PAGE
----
As children return to school (or homeschool) this fall, the Hausvater Project offers:
- “Back to School”: How about Going 500 Years Back? Learn why the classical approach to education promoted by Luther and his contemporaries remains relevant today.
- The Reformation and Education: Emphases, Influence, and Lasting Impact: Re-discover Luther’s vision for who should educate children and how.
- How to Foster Cooperation among Homeschools, Christian Day Schools, and the Congregation Rather than compete, work together toward a common goal: the Christian training of our youth.
- Nurtured for Chastity or Schooled for Sexual Expression? We offer a refreshingly biblical perspective on the recent debates concerning sex education.
- What Blessings Are These?: A poem encouraging parents in their vocation of training up their children in the Christian faith.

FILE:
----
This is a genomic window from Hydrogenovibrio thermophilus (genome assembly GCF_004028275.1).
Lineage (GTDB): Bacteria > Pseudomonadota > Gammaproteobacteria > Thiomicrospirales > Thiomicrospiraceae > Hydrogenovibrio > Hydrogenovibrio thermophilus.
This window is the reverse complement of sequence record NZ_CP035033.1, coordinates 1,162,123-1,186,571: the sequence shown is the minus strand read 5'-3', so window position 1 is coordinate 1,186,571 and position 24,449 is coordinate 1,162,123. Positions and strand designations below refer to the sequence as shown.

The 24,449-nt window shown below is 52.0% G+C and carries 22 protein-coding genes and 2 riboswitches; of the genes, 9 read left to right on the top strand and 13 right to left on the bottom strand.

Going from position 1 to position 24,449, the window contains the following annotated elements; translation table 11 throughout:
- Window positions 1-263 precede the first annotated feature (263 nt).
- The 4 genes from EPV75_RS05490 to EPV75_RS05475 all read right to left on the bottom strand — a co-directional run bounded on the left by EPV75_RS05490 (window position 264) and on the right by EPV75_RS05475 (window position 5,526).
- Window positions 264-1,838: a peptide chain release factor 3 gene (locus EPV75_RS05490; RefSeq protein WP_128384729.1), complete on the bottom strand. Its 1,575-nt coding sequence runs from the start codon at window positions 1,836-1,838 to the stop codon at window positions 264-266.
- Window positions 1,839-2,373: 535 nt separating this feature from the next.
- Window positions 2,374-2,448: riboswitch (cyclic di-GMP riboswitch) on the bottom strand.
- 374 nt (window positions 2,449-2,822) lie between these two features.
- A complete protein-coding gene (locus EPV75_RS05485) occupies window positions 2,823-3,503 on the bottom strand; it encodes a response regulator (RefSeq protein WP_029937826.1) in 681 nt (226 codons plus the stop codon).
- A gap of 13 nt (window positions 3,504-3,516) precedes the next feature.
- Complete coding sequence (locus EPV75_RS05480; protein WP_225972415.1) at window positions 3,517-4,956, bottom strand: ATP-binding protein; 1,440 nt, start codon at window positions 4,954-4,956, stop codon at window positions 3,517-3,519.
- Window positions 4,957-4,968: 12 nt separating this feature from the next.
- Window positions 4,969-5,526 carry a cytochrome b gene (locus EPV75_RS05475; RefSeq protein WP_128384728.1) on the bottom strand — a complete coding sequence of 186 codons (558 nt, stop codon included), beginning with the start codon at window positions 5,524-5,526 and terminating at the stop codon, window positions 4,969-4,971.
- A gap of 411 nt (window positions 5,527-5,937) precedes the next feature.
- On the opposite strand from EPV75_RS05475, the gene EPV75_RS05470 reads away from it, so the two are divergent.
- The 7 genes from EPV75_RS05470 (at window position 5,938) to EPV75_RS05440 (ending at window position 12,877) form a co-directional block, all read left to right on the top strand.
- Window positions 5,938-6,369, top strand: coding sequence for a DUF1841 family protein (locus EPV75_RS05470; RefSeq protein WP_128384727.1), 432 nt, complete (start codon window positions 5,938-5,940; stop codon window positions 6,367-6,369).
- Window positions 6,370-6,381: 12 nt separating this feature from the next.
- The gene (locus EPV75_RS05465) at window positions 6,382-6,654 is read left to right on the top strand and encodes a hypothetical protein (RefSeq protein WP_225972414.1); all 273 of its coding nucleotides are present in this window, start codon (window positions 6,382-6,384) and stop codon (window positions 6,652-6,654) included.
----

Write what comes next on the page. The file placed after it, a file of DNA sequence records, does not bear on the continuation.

- Coming to Iowa on October 14: Marriage, Children, & Music: A Reformation Symposium (Marshalltown, Iowa, Oct. 14, 2017)
“Back to School”: How about Going 500 Years Back?
By Johann Caauwe
It is the time of year when students go back to school, as they have for every year of their education career, and will do until they graduate out of school. But perhaps it is also a good time for all of us to go back to school. Let me explain.
Seventy years ago, Dorothy Sayers wrote, “if we are to produce a society of educated people, fitted to preserve their intellectual freedom amid the complex pressures of our modern society, we must turn back the wheel of progress some four or five hundred years, to the point at which education began to lose sight of its true object, toward the end of the Middle Ages.”